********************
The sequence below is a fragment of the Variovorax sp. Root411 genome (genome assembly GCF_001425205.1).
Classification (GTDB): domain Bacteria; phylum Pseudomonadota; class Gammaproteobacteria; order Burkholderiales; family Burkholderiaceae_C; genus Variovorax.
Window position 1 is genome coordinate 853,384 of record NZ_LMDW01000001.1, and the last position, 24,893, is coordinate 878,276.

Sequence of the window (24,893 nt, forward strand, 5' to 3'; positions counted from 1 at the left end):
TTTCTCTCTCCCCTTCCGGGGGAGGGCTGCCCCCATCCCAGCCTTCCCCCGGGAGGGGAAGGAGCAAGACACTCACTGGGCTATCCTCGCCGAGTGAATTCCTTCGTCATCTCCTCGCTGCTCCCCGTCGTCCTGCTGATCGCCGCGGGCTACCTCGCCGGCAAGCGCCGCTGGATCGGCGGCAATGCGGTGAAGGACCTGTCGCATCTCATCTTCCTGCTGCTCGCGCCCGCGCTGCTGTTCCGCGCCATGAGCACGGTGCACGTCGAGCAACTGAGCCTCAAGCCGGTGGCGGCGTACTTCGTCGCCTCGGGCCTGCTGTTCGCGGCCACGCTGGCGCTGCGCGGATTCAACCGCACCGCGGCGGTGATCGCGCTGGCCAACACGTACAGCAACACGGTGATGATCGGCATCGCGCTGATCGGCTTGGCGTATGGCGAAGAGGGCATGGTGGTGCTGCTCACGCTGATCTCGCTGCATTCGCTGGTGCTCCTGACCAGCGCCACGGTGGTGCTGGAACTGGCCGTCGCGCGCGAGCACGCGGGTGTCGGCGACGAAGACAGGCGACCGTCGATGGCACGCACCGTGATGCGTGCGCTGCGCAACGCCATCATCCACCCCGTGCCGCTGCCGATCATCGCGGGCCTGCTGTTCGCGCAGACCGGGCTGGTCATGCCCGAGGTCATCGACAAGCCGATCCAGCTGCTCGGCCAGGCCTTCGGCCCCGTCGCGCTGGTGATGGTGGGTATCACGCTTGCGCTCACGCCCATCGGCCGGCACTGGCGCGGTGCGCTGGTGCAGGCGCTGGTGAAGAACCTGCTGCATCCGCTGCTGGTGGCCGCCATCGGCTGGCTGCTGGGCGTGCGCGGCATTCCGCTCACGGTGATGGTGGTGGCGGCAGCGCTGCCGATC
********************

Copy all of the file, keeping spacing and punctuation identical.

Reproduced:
The sequence below is a fragment of the Variovorax sp. Root411 genome (genome assembly GCF_001425205.1).
Classification (GTDB): domain Bacteria; phylum Pseudomonadota; class Gammaproteobacteria; order Burkholderiales; family Burkholderiaceae_C; genus Variovorax.
Window position 1 is genome coordinate 853,384 of record NZ_LMDW01000001.1, and the last position, 24,893, is coordinate 878,276.

Sequence of the window (24,893 nt, forward strand, 5' to 3'; positions counted from 1 at the left end):
TTTCTCTCTCCCCTTCCGGGGGAGGGCTGCCCCCATCCCAGCCTTCCCCCGGGAGGGGAAGGAGCAAGACACTCACTGGGCTATCCTCGCCGAGTGAATTCCTTCGTCATCTCCTCGCTGCTCCCCGTCGTCCTGCTGATCGCCGCGGGCTACCTCGCCGGCAAGCGCCGCTGGATCGGCGGCAATGCGGTGAAGGACCTGTCGCATCTCATCTTCCTGCTGCTCGCGCCCGCGCTGCTGTTCCGCGCCATGAGCACGGTGCACGTCGAGCAACTGAGCCTCAAGCCGGTGGCGGCGTACTTCGTCGCCTCGGGCCTGCTGTTCGCGGCCACGCTGGCGCTGCGCGGATTCAACCGCACCGCGGCGGTGATCGCGCTGGCCAACACGTACAGCAACACGGTGATGATCGGCATCGCGCTGATCGGCTTGGCGTATGGCGAAGAGGGCATGGTGGTGCTGCTCACGCTGATCTCGCTGCATTCGCTGGTGCTCCTGACCAGCGCCACGGTGGTGCTGGAACTGGCCGTCGCGCGCGAGCACGCGGGTGTCGGCGACGAAGACAGGCGACCGTCGATGGCACGCACCGTGATGCGTGCGCTGCGCAACGCCATCATCCACCCCGTGCCGCTGCCGATCATCGCGGGCCTGCTGTTCGCGCAGACCGGGCTGGTCATGCCCGAGGTCATCGACAAGCCGATCCAGCTGCTCGGCCAGGCCTTCGGCCCCGTCGCGCTGGTGATGGTGGGTATCACGCTTGCGCTCACGCCCATCGGCCGGCACTGGCGCGGTGCGCTGGTGCAGGCGCTGGTGAAGAACCTGCTGCATCCGCTGCTGGTGGCCGCCATCGGCTGGCTGCTGGGCGTGCGCGGCATTCCGCTCACGGTGATGGTGGTGGCGGCAGCGCTGCCGATC